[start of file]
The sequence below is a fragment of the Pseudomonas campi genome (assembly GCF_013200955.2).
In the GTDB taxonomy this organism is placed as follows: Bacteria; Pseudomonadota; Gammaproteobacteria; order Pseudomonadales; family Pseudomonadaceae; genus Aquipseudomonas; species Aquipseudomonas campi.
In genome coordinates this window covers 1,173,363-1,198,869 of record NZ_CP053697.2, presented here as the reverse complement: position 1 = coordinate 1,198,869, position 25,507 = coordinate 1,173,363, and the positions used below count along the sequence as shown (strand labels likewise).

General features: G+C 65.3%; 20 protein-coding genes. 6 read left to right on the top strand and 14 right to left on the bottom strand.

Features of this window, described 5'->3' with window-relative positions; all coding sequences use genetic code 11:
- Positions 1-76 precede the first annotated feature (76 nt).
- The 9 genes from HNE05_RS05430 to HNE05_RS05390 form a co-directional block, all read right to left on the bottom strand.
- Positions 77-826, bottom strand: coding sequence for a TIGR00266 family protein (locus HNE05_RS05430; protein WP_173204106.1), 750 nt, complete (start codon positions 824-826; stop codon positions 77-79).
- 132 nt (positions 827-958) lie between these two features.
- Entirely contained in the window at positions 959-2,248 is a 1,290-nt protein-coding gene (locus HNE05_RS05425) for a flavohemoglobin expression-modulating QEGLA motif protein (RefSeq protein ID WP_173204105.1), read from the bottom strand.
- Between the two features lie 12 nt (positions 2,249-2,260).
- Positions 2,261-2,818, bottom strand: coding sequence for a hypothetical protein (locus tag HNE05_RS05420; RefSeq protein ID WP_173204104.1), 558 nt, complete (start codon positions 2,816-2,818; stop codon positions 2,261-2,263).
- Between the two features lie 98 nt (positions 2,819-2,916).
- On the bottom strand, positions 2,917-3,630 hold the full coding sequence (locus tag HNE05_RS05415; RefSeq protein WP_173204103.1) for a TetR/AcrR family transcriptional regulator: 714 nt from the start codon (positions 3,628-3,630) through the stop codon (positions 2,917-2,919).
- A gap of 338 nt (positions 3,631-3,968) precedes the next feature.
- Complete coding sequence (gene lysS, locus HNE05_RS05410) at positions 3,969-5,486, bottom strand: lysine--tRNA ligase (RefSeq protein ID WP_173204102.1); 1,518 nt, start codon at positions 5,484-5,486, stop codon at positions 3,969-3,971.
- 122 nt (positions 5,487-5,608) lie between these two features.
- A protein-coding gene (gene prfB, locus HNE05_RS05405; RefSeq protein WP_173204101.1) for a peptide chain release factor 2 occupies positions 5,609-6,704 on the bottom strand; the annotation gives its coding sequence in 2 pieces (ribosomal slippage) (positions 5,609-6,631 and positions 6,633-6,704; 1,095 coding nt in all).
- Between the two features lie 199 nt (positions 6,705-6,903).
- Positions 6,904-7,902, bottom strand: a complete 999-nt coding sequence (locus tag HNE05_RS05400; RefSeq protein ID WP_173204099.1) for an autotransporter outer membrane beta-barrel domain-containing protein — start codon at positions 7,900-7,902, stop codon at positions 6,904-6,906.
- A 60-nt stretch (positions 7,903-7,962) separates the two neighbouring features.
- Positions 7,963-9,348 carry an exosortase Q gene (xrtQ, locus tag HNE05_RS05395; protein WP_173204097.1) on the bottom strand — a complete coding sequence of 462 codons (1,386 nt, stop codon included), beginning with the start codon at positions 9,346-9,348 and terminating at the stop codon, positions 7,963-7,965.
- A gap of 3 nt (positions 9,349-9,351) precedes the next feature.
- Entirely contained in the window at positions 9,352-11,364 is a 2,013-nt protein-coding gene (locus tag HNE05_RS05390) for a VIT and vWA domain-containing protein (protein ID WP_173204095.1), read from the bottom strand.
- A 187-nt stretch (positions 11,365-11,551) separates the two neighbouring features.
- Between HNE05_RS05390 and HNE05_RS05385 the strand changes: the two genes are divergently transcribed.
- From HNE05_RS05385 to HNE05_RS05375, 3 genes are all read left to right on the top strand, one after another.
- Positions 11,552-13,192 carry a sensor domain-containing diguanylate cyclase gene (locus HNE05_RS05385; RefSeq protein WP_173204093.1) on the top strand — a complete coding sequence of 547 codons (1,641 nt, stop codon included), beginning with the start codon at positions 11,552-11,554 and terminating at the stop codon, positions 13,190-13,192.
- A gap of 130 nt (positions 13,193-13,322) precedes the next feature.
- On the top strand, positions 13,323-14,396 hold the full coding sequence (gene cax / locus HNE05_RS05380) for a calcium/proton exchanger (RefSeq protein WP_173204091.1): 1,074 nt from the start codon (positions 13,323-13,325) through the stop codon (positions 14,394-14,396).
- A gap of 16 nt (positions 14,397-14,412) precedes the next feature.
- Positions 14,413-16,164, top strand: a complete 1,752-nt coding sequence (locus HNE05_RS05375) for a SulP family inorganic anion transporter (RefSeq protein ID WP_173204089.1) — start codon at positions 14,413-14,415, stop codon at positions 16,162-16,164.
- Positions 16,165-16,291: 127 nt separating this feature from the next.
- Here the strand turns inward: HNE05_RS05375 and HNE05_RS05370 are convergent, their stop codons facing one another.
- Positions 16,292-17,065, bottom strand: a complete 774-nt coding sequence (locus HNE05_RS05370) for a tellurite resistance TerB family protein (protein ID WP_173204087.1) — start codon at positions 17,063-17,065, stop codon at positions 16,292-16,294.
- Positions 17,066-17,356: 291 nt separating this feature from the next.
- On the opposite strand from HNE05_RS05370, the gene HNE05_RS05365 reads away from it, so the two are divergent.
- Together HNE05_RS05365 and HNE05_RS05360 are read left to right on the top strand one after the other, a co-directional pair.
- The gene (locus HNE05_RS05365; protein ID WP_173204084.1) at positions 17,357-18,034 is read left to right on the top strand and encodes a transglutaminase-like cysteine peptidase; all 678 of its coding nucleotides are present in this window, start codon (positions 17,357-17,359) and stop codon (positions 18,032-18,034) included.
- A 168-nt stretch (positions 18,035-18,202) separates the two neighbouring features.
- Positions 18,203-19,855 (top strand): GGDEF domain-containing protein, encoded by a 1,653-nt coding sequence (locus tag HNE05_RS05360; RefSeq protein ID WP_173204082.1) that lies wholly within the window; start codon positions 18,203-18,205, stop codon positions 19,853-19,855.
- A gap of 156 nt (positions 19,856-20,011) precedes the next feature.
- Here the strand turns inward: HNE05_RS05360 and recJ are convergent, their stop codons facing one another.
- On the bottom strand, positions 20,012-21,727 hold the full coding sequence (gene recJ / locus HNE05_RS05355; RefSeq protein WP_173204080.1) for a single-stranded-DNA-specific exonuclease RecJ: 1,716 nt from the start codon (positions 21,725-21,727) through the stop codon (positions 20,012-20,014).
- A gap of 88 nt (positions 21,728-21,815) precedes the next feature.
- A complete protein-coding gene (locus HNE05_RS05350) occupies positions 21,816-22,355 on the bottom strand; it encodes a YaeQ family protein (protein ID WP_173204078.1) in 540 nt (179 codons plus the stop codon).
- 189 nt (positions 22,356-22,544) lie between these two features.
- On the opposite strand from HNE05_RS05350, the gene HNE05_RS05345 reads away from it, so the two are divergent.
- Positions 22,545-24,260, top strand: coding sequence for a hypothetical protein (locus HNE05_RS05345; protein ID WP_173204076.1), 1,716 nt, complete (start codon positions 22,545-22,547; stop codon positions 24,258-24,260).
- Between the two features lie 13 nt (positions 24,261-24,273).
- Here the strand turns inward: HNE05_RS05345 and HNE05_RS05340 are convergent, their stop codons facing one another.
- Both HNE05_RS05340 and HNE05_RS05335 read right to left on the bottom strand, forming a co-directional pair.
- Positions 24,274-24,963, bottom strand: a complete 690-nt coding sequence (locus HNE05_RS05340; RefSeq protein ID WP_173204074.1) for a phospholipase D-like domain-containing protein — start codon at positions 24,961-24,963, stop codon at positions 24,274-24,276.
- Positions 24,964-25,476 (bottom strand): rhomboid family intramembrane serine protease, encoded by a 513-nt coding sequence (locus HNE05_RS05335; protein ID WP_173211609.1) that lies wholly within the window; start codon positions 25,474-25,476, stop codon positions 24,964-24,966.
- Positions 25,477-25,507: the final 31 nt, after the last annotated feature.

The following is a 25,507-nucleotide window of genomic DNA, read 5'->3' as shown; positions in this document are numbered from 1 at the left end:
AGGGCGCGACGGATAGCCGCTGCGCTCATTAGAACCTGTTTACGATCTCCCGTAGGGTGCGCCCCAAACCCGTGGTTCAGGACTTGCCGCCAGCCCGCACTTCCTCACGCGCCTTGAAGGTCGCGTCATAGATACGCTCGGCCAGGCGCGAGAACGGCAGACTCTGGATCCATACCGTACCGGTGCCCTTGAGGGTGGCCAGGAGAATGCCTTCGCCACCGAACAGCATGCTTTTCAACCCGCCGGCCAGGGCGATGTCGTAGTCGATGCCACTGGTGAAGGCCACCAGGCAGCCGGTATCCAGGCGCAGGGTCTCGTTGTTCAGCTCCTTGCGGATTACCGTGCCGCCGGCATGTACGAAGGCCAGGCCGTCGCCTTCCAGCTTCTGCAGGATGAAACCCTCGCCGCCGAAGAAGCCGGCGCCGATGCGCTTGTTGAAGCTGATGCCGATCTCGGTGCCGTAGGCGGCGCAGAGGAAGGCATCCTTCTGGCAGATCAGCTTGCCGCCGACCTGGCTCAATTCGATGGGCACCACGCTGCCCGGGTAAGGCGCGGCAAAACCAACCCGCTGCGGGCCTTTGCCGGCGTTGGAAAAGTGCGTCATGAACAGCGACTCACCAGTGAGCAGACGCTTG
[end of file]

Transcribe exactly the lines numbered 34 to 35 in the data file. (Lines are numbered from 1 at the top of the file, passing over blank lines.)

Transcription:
- Here the strand turns inward: HNE05_RS05375 and HNE05_RS05370 are convergent, their stop codons facing one another.
- Positions 16,292-17,065, bottom strand: a complete 774-nt coding sequence (locus HNE05_RS05370) for a tellurite resistance TerB family protein (protein ID WP_173204087.1) — start codon at positions 17,063-17,065, stop codon at positions 16,292-16,294.